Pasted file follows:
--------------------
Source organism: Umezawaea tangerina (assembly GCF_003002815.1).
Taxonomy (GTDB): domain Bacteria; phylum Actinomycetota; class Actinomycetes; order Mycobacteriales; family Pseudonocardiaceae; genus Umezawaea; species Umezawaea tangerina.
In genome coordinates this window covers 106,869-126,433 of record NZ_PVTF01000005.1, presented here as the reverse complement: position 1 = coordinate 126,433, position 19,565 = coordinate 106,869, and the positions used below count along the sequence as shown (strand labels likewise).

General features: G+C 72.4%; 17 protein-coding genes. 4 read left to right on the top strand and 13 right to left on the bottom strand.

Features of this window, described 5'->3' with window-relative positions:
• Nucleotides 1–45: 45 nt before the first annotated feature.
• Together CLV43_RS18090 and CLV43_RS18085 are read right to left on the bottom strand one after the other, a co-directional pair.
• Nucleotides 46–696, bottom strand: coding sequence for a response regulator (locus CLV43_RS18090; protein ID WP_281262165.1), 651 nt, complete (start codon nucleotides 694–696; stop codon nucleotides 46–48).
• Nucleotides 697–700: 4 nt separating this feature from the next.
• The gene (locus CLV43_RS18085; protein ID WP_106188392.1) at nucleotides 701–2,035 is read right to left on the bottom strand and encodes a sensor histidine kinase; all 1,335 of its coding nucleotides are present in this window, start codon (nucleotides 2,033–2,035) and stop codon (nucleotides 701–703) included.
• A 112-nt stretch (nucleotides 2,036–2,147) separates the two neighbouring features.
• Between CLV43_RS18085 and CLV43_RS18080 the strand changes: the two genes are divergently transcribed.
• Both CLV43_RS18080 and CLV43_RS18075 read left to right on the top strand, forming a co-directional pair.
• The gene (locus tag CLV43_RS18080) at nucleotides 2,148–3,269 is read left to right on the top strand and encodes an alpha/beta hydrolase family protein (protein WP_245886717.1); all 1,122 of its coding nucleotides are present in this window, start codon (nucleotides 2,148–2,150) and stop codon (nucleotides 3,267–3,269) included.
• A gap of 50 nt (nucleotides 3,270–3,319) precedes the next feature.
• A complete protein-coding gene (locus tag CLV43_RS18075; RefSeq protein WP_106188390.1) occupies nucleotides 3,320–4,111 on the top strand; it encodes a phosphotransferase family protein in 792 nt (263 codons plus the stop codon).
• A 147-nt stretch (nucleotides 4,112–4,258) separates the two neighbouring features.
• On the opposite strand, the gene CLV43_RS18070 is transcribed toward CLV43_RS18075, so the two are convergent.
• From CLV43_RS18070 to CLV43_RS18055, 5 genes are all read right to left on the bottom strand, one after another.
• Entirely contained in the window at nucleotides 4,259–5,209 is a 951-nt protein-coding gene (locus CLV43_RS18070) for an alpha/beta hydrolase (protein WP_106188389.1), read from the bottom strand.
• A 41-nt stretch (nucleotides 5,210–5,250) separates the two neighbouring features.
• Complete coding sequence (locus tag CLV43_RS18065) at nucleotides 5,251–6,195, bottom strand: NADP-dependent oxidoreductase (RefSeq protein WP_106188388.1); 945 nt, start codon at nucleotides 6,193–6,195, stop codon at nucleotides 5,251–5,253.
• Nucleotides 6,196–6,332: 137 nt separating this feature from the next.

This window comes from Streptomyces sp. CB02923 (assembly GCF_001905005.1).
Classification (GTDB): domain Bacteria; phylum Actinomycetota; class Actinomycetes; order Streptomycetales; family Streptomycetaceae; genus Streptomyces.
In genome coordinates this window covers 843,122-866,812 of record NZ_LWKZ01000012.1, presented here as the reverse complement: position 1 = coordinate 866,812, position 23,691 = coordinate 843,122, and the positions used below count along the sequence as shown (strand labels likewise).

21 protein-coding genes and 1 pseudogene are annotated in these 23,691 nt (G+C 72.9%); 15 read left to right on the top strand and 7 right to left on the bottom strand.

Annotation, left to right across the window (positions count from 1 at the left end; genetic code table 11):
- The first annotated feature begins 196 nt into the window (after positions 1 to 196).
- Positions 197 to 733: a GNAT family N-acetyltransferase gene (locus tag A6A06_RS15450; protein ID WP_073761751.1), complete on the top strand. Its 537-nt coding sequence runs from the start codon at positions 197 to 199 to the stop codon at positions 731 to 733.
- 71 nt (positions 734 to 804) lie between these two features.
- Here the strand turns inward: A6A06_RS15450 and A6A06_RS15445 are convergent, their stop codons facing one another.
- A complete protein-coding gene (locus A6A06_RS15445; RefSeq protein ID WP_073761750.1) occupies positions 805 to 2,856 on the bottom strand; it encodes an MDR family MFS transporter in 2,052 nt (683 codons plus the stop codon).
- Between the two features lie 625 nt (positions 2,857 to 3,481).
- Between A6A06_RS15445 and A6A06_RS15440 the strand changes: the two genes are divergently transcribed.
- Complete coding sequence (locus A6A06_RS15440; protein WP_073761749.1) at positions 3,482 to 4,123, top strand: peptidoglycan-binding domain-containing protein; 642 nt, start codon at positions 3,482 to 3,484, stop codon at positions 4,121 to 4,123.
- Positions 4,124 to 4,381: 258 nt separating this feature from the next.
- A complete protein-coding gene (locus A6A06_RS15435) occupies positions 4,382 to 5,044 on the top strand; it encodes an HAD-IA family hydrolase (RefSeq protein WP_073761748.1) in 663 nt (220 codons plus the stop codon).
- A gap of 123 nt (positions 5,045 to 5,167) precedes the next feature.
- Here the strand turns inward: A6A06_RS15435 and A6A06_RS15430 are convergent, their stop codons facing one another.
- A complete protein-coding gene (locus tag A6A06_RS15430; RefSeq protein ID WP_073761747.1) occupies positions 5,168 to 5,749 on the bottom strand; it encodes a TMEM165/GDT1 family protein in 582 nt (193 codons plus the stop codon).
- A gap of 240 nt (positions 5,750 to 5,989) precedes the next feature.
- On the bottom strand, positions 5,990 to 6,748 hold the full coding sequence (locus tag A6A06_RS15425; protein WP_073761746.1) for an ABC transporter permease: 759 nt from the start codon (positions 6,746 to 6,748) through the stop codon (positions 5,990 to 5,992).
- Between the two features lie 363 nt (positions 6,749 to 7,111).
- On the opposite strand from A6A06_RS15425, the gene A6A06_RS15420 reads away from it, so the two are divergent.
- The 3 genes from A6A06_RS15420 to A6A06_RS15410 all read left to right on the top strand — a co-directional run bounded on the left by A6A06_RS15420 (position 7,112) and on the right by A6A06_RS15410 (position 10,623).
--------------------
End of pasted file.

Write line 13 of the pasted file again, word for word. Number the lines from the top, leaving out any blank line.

• Both CLV43_RS18080 and CLV43_RS18075 read left to right on the top strand, forming a co-directional pair.